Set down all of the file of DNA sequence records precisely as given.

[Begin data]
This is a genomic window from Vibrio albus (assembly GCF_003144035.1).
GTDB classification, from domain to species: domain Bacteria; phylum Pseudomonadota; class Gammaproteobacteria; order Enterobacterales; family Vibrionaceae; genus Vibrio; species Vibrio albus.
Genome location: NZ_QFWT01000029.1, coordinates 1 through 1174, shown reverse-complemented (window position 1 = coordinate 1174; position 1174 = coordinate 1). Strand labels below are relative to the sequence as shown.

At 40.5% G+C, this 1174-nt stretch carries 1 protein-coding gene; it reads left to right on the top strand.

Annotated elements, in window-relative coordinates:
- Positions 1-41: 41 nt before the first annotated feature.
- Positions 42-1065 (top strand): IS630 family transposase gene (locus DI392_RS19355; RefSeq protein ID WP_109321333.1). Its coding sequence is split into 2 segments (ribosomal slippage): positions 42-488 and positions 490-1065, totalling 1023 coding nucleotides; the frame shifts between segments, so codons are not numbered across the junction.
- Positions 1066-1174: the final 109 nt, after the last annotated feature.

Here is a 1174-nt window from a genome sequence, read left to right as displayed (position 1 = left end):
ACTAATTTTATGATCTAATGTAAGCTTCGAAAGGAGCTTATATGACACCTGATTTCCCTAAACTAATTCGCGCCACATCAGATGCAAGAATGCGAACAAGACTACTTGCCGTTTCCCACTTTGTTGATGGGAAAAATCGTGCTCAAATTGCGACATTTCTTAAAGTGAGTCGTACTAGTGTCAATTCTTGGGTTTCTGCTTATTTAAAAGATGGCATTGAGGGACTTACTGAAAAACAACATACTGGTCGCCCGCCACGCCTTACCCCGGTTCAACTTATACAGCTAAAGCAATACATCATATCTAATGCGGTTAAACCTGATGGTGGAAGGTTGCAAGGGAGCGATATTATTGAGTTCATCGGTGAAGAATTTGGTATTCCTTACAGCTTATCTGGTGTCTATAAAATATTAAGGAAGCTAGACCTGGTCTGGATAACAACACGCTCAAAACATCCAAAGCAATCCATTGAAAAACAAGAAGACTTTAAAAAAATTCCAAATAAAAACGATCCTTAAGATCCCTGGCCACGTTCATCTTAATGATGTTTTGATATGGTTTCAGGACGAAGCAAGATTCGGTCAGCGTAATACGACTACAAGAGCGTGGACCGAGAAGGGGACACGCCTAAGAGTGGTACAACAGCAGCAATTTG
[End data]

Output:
This is a genomic window from Vibrio albus (assembly GCF_003144035.1).
GTDB classification, from domain to species: domain Bacteria; phylum Pseudomonadota; class Gammaproteobacteria; order Enterobacterales; family Vibrionaceae; genus Vibrio; species Vibrio albus.
Genome location: NZ_QFWT01000029.1, coordinates 1 through 1174, shown reverse-complemented (window position 1 = coordinate 1174; position 1174 = coordinate 1). Strand labels below are relative to the sequence as shown.

At 40.5% G+C, this 1174-nt stretch carries 1 protein-coding gene; it reads left to right on the top strand.

Annotated elements, in window-relative coordinates:
- Positions 1-41: 41 nt before the first annotated feature.
- Positions 42-1065 (top strand): IS630 family transposase gene (locus DI392_RS19355; RefSeq protein ID WP_109321333.1). Its coding sequence is split into 2 segments (ribosomal slippage): positions 42-488 and positions 490-1065, totalling 1023 coding nucleotides; the frame shifts between segments, so codons are not numbered across the junction.
- Positions 1066-1174: the final 109 nt, after the last annotated feature.

Here is a 1174-nt window from a genome sequence, read left to right as displayed (position 1 = left end):
ACTAATTTTATGATCTAATGTAAGCTTCGAAAGGAGCTTATATGACACCTGATTTCCCTAAACTAATTCGCGCCACATCAGATGCAAGAATGCGAACAAGACTACTTGCCGTTTCCCACTTTGTTGATGGGAAAAATCGTGCTCAAATTGCGACATTTCTTAAAGTGAGTCGTACTAGTGTCAATTCTTGGGTTTCTGCTTATTTAAAAGATGGCATTGAGGGACTTACTGAAAAACAACATACTGGTCGCCCGCCACGCCTTACCCCGGTTCAACTTATACAGCTAAAGCAATACATCATATCTAATGCGGTTAAACCTGATGGTGGAAGGTTGCAAGGGAGCGATATTATTGAGTTCATCGGTGAAGAATTTGGTATTCCTTACAGCTTATCTGGTGTCTATAAAATATTAAGGAAGCTAGACCTGGTCTGGATAACAACACGCTCAAAACATCCAAAGCAATCCATTGAAAAACAAGAAGACTTTAAAAAAATTCCAAATAAAAACGATCCTTAAGATCCCTGGCCACGTTCATCTTAATGATGTTTTGATATGGTTTCAGGACGAAGCAAGATTCGGTCAGCGTAATACGACTACAAGAGCGTGGACCGAGAAGGGGACACGCCTAAGAGTGGTACAACAGCAGCAATTTG